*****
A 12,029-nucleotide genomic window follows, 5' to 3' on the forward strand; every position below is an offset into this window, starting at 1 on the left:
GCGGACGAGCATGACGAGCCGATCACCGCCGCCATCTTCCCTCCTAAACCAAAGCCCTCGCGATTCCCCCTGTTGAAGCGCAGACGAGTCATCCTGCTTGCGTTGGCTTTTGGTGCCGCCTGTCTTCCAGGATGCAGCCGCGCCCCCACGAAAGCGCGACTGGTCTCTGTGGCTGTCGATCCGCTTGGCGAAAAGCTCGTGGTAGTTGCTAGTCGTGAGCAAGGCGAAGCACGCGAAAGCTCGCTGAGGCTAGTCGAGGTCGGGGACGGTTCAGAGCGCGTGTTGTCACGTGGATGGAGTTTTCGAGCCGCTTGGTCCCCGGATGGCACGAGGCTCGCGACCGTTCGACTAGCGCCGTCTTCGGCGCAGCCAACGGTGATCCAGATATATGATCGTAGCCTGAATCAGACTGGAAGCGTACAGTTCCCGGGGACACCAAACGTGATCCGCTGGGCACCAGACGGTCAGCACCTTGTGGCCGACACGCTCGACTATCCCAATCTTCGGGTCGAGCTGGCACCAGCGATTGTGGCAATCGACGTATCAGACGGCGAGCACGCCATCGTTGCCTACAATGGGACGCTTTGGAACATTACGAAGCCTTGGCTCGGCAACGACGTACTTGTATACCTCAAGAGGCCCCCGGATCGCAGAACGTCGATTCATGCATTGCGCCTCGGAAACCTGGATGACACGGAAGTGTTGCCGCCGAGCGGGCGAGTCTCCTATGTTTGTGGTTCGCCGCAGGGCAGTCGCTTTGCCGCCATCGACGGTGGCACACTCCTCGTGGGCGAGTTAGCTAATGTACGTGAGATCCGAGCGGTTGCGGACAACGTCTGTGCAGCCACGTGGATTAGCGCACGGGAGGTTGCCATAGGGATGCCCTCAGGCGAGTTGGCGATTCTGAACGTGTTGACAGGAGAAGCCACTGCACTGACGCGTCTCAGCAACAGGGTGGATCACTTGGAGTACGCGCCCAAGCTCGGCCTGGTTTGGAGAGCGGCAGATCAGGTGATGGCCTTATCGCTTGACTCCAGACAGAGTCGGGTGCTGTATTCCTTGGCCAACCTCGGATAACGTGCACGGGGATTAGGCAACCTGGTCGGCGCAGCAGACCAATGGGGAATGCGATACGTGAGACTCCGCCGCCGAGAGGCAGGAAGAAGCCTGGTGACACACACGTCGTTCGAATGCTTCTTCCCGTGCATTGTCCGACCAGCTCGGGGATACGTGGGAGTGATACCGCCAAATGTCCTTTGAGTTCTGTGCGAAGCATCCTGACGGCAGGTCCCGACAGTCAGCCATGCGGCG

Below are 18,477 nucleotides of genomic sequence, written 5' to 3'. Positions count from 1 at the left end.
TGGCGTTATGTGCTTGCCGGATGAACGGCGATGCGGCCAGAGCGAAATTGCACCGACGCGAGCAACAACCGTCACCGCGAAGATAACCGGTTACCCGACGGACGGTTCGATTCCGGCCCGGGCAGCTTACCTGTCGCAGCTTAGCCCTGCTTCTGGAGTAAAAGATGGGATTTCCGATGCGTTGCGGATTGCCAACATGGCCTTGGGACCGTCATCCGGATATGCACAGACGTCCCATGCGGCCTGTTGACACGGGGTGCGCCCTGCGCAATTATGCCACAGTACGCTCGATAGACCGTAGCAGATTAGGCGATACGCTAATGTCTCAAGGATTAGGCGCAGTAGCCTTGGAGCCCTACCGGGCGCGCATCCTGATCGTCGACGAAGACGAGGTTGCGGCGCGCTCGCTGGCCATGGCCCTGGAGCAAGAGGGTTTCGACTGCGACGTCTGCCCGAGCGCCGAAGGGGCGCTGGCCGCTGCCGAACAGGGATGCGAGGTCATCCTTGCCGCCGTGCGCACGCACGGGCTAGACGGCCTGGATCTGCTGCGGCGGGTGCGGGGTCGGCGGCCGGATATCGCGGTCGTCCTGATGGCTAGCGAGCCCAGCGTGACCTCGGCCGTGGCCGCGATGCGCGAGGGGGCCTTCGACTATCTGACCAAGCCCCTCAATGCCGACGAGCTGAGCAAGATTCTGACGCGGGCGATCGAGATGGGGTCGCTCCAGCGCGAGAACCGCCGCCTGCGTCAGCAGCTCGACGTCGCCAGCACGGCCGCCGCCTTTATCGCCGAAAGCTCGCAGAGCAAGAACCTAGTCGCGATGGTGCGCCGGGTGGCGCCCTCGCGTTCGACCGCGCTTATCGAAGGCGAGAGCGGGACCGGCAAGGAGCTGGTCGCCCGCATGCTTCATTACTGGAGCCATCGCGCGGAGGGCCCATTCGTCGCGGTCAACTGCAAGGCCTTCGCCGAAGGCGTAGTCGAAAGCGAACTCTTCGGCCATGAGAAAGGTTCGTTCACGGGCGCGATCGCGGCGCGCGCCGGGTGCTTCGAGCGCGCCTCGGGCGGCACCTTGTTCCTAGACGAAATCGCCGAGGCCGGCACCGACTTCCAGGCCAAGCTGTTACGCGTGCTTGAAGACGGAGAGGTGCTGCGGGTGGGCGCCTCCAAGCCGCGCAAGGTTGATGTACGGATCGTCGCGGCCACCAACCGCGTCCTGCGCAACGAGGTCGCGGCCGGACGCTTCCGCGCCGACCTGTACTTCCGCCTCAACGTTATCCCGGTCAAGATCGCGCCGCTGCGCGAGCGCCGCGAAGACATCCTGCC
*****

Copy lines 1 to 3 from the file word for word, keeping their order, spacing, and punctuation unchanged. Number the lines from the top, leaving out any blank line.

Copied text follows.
A 12,029-nucleotide genomic window follows, 5' to 3' on the forward strand; every position below is an offset into this window, starting at 1 on the left:
GCGGACGAGCATGACGAGCCGATCACCGCCGCCATCTTCCCTCCTAAACCAAAGCCCTCGCGATTCCCCCTGTTGAAGCGCAGACGAGTCATCCTGCTTGCGTTGGCTTTTGGTGCCGCCTGTCTTCCAGGATGCAGCCGCGCCCCCACGAAAGCGCGACTGGTCTCTGTGGCTGTCGATCCGCTTGGCGAAAAGCTCGTGGTAGTTGCTAGTCGTGAGCAAGGCGAAGCACGCGAAAGCTCGCTGAGGCTAGTCGAGGTCGGGGACGGTTCAGAGCGCGTGTTGTCACGTGGATGGAGTTTTCGAGCCGCTTGGTCCCCGGATGGCACGAGGCTCGCGACCGTTCGACTAGCGCCGTCTTCGGCGCAGCCAACGGTGATCCAGATATATGATCGTAGCCTGAATCAGACTGGAAGCGTACAGTTCCCGGGGACACCAAACGTGATCCGCTGGGCACCAGACGGTCAGCACCTTGTGGCCGACACGCTCGACTATCCCAATCTTCGGGTCGAGCTGGCACCAGCGATTGTGGCAATCGACGTATCAGACGGCGAGCACGCCATCGTTGCCTACAATGGGACGCTTTGGAACATTACGAAGCCTTGGCTCGGCAACGACGTACTTGTATACCTCAAGAGGCCCCCGGATCGCAGAACGTCGATTCATGCATTGCGCCTCGGAAACCTGGATGACACGGAAGTGTTGCCGCCGAGCGGGCGAGTCTCCTATGTTTGTGGTTCGCCGCAGGGCAGTCGCTTTGCCGCCATCGACGGTGGCACACTCCTCGTGGGCGAGTTAGCTAATGTACGTGAGATCCGAGCGGTTGCGGACAACGTCTGTGCAGCCACGTGGATTAGCGCACGGGAGGTTGCCATAGGGATGCCCTCAGGCGAGTTGGCGATTCTGAACGTGTTGACAGGAGAAGCCACTGCACTGACGCGTCTCAGCAACAGGGTGGATCACTTGGAGTACGCGCCCAAGCTCGGCCTGGTTTGGAGAGCGGCAGATCAGGTGATGGCCTTATCGCTTGACTCCAGACAGAGTCGGGTGCTGTATTCCTTGGCCAACCTCGGATAACGTGCACGGGGATTAGGCAACCTGGTCGGCGCAGCAGACCAATGGGGAATGCGATACGTGAGACTCCGCCGCCGAGAGGCAGGAAGAAGCCTGGTGACACACACGTCGTTCGAATGCTTCTTCCCGTGCATTGTCCGACCAGCTCGGGGATACGTGGGAGTGATACCGCCAAATGTCCTTTGAGTTCTGTGCGAAGCATCCTGACGGCAGGTCCCGACAGTCAGCCATGCGGCG

Below are 18,477 nucleotides of genomic sequence, written 5' to 3'. Positions count from 1 at the left end.